first video-game home console that plugged into TV sets. "It was a couple
guys on a bench, just working away."
"Careers in Focus: Computer & Video Game Design, Second Edition." Infobase
EBooks. 1 Jan. 2014. Web. 3 Dec. 2014.
<http://ebooks.infobaselearning.com/View.aspx?
ISBN=9781438117195&Format=HTML&PGSelectedAbsolute=98>.
According to the Entertainment Software Association, approximately 145
million people in the United States play video and computer games. Game

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testers examine new or modified computer and video game applications to

evaluate whether or not they perform at the desired level.
Drake, Shannon. "A Natural Born Inventor." Escapist 6 Mar. 2007. Print.
The idea first came to him in the summer of 1966 , but from there, it was a
start and stop affair. The late '60s weren't a good time for playful things,
especially among weapon-makers not working on making weapons. His
work started at Sanders Associates (a defense contractor), in "late '66,"
Baer says, but progress moved in fits and starts. This was largely because
Sanders had bigger projects on hand, Baer's was "a couple guys in a room,
and they were called away half the time to go do more important work.
Edwards, Owen. "Simon Game." EBSCOhost. 1 Sept. 2006. Web. 3 Dec. 2014.
<http://web.b.ebscohost.com/ehost/detail/detail?vid=2&sid=2ab215c0-e298-4cd0b35792b37b96167d@sessionmgr115&hid=124&bdata=JnNpdGU9ZWhvc3QtbGl2ZQ
==#db=asm&AN=22027101>.
The mind behind this not-so-simple Simon belongs to Ralph H. Baer, a
huge figure in the world of computer games, who came to America from
Germany in 1938 at the age of 16, after he was forced to leave school by
Nazi anti-Semitism. During World War II, he joined the Army and served
in England and Europe. Upon returning home, he got a degree in
engineering. Baer is one of those protean inventors who seem to be
powerfully inspired by America's competitive commercialism: if you
make it--and it works--they will buy.
Kent, Steven L. "Father of the video game." Boys' Life Apr. 2007: 54. Biography
in Context. Web. 29 Oct.
2014.http://ic.galegroup.com/ic/bic1/MagazinesDetailsPage/MagazinesDetailsWi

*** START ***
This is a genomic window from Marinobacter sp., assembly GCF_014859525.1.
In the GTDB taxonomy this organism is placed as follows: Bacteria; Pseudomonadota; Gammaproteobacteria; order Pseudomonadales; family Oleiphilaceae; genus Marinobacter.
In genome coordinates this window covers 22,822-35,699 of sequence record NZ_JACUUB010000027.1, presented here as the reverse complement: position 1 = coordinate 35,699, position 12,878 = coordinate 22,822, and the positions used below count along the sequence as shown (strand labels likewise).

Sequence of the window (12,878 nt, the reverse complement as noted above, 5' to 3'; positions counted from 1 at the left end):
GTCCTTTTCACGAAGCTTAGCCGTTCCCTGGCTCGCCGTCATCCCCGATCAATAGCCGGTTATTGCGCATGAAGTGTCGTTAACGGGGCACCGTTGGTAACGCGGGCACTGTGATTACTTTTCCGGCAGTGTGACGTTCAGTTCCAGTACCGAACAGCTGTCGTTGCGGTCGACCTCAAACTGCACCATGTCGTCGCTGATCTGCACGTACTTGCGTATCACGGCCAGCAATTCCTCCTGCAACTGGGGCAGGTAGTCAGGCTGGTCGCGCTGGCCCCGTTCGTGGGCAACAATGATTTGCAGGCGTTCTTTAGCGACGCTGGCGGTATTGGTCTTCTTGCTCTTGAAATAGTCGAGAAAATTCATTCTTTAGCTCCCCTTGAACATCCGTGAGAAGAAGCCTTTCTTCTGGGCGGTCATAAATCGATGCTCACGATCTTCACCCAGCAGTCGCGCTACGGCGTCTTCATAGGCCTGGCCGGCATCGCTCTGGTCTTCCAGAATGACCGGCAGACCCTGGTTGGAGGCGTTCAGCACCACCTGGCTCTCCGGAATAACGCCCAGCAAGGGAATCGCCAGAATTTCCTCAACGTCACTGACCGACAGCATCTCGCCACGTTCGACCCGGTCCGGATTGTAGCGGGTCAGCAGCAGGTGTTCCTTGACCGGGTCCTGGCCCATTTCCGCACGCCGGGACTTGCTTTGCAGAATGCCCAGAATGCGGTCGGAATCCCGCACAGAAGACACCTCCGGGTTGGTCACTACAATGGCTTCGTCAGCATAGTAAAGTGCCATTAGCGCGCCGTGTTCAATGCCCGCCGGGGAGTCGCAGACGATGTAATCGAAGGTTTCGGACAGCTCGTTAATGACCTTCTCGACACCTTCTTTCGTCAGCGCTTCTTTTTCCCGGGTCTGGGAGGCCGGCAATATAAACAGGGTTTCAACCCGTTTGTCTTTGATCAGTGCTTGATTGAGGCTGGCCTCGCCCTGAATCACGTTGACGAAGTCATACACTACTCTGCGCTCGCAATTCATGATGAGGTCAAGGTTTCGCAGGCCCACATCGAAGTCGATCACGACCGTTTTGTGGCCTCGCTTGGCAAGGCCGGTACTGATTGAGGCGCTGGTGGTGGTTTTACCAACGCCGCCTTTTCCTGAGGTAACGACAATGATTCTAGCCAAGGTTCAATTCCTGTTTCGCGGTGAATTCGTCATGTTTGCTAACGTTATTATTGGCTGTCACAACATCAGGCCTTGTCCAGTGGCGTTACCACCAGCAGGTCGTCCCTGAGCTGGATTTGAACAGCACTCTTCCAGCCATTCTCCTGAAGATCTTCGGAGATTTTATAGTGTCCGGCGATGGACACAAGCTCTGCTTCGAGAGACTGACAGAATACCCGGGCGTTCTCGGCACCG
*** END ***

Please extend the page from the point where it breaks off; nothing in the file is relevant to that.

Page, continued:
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ndow?
failOverType=&query=&prodId=BIC1&windowstate=normal&contentModules=
&displayquery=&mode=view&displayGroupName=Magazines&limiter=&currPage=&dis
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IC1&action=e&catId=&activityType=&scanId=&documentId=GALE
%7CA162101257&source=Bookmark&u=las89135&jsid=b4924cef46187868b8c
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Born nearly 50 years before the first video game appeared in an arcade,
Ralph Baer never worked for a video game company. But the 85-year-old
is considered the father of video games. In 1966, Baer was working for a
company that made military equipment, where he began toying with new
ways to use television. He and his engineer team made a toy rifle into a
light gun for shooting targets on TV. They created a game of catch for TV,
then a video table tennis game.
Marino-Nachison, David. "Ralph Baer: The Godfather of Video Games Whose
Magnavox Odyssey 'Brown Box' Led the Way for the Playstation, Xbox and Wii."
9 Dec. 2014. The Independent. Web. 24 Dec. 2014.
<http://www.independent.co.uk/news/people/news/ralph-baer-the-godfather-ofvideo-games-whose-magnavox-odyssey-brown-box-led-the-way-for-theplaystation-xbox-and-wii-9913634.html>.
At the dawn of the television age in 1951, a young American engineer
named Ralph Baer approached executives at an electronics firm and
suggested the radical idea of offering games on television sets. "And of